“By scaling up agroecology, it is possible to tackle malnutrition, social injustice, climate change, and loss of biodiversity. Through effective, holistic policymaking, we can transform our food systems so that they respect people and planet. The 2018 Future Policy Award winners prove that it is feasible – and how. Policymakers across the globe should follow their example and step up similar exemplary political action!” says Alexandra Wandel, Director of the World Future Council.

 

Maria-Helena Semedo, FAO Deputy Director-General, states: “A transition to sustainable food and agriculture systems is critical to achieving sustainable development, and the 2018 Future Policy Award is unique as it highlights policies that advance such a transition. FAO is proud to honour, along with the World Future Council and IFOAM – Organics International, such leadership and political will.”

 

“This year’s Future Policy Award honours exceptional policies adopted by political leaders who have decided to act, no longer accepting widespread hunger, poverty or environmental degradation. They are committed to better food and agriculture systems, and have achieved unimaginable change,” notes Louise Luttikholt, Executive Director of IFOAM – Organics International. “One of them is Sikkim’s Chief Minister Pawan Chamling who set an ambitious vision and achieved it: Sikkim became the first organic state in the world – 100% Organic is no longer a pipe dream but a reality, serving as an outstanding role model for others to follow.”

Note to editors

More Information about the winning policies can be found here: https://www.worldfuturecouncil.org/future-policy-award-2018-agroecology-brochure

Follow the 2018 Future Policy Award on Twitter with #FuturePolicyAward or #FPA2018

About the Future Policy Award

The Future Policy Award is the only award which honours policies on an international level. Each year, the World Future Council chooses a topic for the Future Policy Award on which policy progress is particularly urgent. In partnership with FAO and IFOAM – Organics International, the 2018 Future Policy Award will highlight policies that scale up agroecology to contribute to the protection of life and livelihoods of small-scale food producers, ensure sustainable food production systems and implement climate resilient agricultural practices. More information about this year’s Future Policy Award is available at: https://www.worldfuturecouncil.org/2018-agroecology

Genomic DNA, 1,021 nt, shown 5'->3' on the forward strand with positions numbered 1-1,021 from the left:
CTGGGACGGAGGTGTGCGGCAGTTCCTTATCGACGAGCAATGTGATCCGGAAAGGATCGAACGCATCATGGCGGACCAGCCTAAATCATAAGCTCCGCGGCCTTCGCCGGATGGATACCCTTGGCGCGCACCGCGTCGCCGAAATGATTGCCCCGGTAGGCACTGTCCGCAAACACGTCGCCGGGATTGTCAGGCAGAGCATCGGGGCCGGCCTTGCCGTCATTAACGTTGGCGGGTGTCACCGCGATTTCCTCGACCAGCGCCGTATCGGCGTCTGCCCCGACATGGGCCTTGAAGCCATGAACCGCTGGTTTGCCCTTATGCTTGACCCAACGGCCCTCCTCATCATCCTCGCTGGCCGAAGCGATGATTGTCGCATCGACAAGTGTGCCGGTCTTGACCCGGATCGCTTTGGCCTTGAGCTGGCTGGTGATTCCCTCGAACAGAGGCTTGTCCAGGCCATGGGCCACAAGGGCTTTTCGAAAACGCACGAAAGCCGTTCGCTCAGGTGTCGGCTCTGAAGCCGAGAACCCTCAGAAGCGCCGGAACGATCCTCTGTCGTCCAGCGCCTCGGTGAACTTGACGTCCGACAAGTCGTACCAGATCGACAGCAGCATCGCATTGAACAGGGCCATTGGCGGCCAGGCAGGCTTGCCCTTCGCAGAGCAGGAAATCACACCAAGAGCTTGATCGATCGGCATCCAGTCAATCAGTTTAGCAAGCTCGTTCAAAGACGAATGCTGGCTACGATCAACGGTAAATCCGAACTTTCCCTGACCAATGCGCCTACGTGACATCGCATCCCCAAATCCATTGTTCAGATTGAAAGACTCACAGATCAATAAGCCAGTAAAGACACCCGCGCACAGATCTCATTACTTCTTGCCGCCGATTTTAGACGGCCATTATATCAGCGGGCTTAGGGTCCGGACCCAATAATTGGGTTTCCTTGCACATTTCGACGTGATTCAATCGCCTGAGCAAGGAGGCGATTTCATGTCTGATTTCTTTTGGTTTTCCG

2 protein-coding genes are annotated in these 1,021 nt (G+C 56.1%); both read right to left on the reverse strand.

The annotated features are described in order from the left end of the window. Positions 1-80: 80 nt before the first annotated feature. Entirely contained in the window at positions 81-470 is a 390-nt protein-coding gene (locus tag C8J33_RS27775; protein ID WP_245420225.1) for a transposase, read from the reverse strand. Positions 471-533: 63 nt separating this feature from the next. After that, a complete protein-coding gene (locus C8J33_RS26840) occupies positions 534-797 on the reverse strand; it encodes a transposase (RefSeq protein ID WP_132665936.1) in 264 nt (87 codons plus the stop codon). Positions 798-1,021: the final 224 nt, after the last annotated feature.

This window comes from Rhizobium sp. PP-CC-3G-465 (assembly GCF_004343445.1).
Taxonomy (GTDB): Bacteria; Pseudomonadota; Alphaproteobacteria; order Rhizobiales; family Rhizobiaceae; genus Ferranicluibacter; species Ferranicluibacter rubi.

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Press Release: Shortlist Future Policy Award 2018

Champions in supporting agroecological approaches: Shortlist of Future Policy Award 2018 out now

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Best policies promoting agroecological approaches shortlisted for international award include candidates from Brazil, Denmark, Ecuador, India, the Philippines, Senegal, the United States of America, as well as TEEBAgrifood. Recognising that a transition to sustainable food and agriculture systems is crucial to achieve sustainable development and climate resilience, the 2018 Future Policy Award will celebrate policies that create enabling environments that advance such a transition. This year’s award is co-organised by the Food and Agriculture Organization of the United Nations (FAO), the World Future Council (WFC) and IFOAM–Organics International.

Hamburg/Rome, 4 October 2018 – In 2018, the Future Policy Award (FPA) will commend proven policies that effectively scale up agroecological approaches at local, national and international levels. It will celebrate outstanding examples for accelerating the transformative change in the way we produce and consume our food. Since a big part of the current food systems are input and resource-intensive, our environment – soil, water, climate, air quality and biodiversity – continues to degrade. A transition towards sustainable food systems not only leads to healthy nutrition for all and contributes to social and economic equity, but it also tackles global warming as well as conserves biodiversity and the ecosystem services on which agriculture and human well-being depends.